MongoDB's Server Side Public License is likely unenforceable

Update: A few more thoughts on the SSPL in response to some counterarguments that have been raised.

A few days ago, MongoDB, Inc changed the license of its widely-used database software to the "Server Side Public License" or SSPL. They also submitted the SSPL for review by the Open Source Initiative, where it is under active discussion.

The key concept in the SSPL is that it is a "super AGPL," designed to make it difficult for commercial entities to build services around the underlying software. This goal was made explicit by Eliot Horowitz, the CTO of MongoDB:

Today, Affero GPL 3.0 uses the broadest scope of copyleft, among the commonly used open source licenses. MongoDB has been making its database software available under AGPL for many years now. AGPL was written to close the “SaaS loophole” by requiring those offering software as a service to make source code available. However, for some kinds of software that is popular for cloud deployment, AGPL has not resulted in sufficient legal incentives for some of the largest users of infrastructure software, such as international cloud providers, to participate in the community. Many open source developers are struggling with a similar reality, and some of our competitors have moved to proprietary licensing models. The alternative, to be blunt, is for us to be that last standing unpaid open source database developer for cloud providers, who sell access to our software for significant fees, but may not adequately contribute back to our community. Faced with the choice of moving to a proprietary model by applying licensing restrictions to our software, we prefer instead to continue using the copyleft model to create a workable incentive for cloud providers to share with the rest of the community.

The Remote Network Interaction provision of AGPL has not provided enough incentive to change the behavior of cloud providers for several reasons:

  • It is not clear that it extends to software that controls the functionality of the database software, such as management, automation, monitoring, storage and hosting software.

  • It only applies if the software is modified, and the definition of a modification references back to copyright principles that are not settled law.

We have addressed each of these concerns in the Server Side Public License, by (i) clarifying that the copyleft obligation applies to those who make the functionality of the software available to third parties, (ii) expressly including management, automation, monitoring, storage and hosting software that is integrated with the functionality of the database software, and (iii) removing the modification requirement.

Most of the discussion so far has focused on the broader community context as well as the overall desirability of having a super-AGPL to assist in certain types of monetization.

All of this misses the key point that the license is likely unenforceable.

The Doctrine of Copyright Misuse

"Copyright misuse" is an affirmative defense to copyright infringement that has developed over the past thirty years or so. For those who may not be focused on this issue, this is the copyright version of patent misuse. It is most often associated with fraud on the copyright office, but it also has a significant set of precedents associated with using copyright to expand the scope of control of licensee behavior beyond the bounds of the copyrighted work.

The key cases for this strand of copyright misuse are Lasercomb America, Inc. v. Reynolds, 911 F.2d 970 (4th Cir. 1990), DSC Communications Corp. v. DGI Technologies, Inc., 81 F.3d 597 (5th Cir. 1996), and probably Practice Management Info. Corp. v. American Medical Assoc., 97 Daily Journal D.A.R. 10221 (9th Cir. 1997) because it marks the adoption of copyright misuse as a doctrine in the 9th Circuit where MongoDB is located. Update: Someone pointed out that MongoDB is headquartered in New York. That's what you get for assuming. In which case, see CBS v. American Soc'y of Composers, 562 F.2d 130 (2d Cir. 1977), upholding a judgment asserting misuse and antitrust violations. End update.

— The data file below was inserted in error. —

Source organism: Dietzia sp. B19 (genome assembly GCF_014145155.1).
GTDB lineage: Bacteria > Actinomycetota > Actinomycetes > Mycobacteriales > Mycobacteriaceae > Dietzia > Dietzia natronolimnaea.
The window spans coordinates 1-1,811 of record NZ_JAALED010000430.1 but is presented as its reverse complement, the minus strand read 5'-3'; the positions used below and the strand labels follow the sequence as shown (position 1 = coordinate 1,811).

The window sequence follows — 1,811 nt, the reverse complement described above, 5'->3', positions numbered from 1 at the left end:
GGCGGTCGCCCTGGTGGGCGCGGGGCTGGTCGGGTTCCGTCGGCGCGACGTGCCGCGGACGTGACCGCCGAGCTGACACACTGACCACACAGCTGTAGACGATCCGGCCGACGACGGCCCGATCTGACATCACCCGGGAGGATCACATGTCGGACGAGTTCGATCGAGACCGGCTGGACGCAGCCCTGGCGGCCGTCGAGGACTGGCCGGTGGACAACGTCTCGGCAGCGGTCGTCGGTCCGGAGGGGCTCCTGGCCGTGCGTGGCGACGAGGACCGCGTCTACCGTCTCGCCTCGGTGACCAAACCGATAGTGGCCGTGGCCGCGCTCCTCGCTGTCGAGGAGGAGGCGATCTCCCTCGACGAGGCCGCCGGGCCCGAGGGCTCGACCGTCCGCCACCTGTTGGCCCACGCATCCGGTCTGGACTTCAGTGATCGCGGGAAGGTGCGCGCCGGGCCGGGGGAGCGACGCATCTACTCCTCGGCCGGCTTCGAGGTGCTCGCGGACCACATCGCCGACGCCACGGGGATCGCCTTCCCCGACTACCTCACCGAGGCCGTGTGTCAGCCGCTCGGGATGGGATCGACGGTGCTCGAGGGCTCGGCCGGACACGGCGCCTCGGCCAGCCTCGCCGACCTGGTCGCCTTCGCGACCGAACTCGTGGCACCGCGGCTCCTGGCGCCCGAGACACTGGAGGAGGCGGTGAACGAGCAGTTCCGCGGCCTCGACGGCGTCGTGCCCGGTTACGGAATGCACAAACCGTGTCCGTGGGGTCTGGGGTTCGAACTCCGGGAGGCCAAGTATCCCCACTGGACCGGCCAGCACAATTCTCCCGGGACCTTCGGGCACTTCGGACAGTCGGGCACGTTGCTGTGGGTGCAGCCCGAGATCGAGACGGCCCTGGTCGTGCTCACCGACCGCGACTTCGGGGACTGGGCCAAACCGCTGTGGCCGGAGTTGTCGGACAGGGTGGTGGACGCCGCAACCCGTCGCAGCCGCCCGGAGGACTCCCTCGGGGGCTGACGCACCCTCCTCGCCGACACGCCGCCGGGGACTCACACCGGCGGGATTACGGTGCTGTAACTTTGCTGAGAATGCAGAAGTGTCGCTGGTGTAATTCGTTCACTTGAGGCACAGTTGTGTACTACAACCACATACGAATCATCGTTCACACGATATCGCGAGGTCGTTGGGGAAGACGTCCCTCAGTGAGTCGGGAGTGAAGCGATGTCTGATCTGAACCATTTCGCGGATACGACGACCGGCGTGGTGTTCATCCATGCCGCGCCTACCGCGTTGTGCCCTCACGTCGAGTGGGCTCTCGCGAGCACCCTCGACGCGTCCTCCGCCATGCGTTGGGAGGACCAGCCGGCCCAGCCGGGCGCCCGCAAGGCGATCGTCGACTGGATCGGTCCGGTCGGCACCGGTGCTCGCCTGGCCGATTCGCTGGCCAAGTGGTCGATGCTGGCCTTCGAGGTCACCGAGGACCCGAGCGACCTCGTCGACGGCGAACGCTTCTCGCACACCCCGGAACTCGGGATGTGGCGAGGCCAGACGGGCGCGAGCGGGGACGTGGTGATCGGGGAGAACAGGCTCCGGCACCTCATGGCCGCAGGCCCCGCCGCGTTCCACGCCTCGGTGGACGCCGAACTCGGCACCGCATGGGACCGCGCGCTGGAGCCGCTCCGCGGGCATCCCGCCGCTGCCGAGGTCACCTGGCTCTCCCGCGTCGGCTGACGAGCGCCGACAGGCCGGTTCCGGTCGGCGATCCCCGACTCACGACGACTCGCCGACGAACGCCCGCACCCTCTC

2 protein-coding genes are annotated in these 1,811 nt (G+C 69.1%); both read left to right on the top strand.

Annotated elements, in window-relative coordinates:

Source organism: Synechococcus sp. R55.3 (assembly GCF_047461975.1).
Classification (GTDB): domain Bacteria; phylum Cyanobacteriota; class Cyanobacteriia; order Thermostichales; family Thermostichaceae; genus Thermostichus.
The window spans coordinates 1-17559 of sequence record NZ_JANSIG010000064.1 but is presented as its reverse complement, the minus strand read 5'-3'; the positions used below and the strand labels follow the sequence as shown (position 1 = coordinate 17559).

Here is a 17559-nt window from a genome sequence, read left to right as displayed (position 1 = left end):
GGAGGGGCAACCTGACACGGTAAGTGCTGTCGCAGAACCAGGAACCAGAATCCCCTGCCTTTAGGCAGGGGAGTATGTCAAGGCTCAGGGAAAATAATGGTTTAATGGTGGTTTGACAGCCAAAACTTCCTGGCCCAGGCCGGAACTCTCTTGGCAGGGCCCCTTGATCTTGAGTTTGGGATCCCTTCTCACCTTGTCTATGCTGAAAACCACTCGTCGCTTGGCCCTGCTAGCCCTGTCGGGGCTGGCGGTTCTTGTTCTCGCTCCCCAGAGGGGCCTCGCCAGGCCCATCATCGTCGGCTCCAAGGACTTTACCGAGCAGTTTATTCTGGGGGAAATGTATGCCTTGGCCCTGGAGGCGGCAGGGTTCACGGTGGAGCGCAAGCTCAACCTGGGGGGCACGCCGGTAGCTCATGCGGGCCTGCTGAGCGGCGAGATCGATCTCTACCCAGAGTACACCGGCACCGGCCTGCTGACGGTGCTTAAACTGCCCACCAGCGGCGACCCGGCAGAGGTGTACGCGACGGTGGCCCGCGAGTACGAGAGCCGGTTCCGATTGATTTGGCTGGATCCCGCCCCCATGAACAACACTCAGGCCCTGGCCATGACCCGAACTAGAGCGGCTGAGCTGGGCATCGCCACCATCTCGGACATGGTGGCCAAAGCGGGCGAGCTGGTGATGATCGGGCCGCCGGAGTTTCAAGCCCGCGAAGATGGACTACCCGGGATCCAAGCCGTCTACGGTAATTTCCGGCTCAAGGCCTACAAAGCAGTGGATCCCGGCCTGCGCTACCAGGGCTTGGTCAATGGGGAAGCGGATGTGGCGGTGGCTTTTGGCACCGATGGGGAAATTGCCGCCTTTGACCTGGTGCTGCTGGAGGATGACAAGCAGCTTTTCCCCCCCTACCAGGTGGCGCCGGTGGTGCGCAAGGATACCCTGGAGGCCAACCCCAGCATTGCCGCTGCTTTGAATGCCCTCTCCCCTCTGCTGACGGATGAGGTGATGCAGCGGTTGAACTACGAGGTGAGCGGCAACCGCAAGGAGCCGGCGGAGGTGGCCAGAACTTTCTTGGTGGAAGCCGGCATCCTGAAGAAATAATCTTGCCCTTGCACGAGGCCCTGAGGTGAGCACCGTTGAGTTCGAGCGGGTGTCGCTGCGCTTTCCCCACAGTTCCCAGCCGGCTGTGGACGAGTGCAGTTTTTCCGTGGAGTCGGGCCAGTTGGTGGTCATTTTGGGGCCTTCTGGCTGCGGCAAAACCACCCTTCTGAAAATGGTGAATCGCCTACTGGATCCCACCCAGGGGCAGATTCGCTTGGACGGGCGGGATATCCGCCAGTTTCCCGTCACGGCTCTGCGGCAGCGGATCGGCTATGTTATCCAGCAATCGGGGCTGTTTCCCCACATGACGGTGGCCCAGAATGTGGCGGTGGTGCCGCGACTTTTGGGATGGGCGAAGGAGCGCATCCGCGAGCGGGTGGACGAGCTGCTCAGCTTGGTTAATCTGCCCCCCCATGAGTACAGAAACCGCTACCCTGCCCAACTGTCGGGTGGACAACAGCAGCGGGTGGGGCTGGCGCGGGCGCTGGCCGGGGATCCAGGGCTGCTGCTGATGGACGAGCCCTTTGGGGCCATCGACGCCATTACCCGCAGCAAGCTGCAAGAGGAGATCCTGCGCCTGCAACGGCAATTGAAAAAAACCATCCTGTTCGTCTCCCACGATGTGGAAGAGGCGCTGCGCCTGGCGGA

Turning to the text of the SSPL, this is the most directly problematic clause:

“Service Source Code” means the Corresponding Source for the Program or the modified version, and the Corresponding Source for all programs that you use to make the Program or modified version available as a service, including, without limitation, management software, user interfaces, application program interfaces, automation software, monitoring software, backup software, storage software and hosting software, all such that a user could run an instance of the service using the Service Source Code you make available.

This clause is designed to sweep in and force the licensing and disclosure of code that is not the same "work" as MongoDB. But, quoting from Lasercomb:

We are of the view, however, that since copyright and patent law serve parallel public interests, a "misuse" defense should apply to infringement actions brought to vindicate either right.... Both patent law and copyright law seek to increase the store of human knowledge and arts by rewarding inventors and authors with the exclusive rights to their works for a limited time. At the same time, the granted monopoly power does not extend to property not covered by the patent or copyright.

Thus, we are persuaded that the rationale of Morton Salt in establishing the misuse defense applies to copyrights. In the passage from Morton Salt quoted above, the phraseology adapts easily to a copyright context:

The grant to the [author] of the special privilege of a [copyright] carries out a public policy adopted by the Constitution and laws of the United States, "to promote the Progress of Science and useful Arts, by securing for limited Times to [Authors] ... the exclusive Right ..." to their ["original" works]. But the public policy which includes [original works] within the granted monopoly excludes from it all that is not embraced in the [original expression]. It equally forbids the use of the [copyright] to secure an exclusive right or limited monopoly not granted by the [Copyright] Office and which it is contrary to public policy to grant. (Lasercomb at 976-977, internal citations omitted.)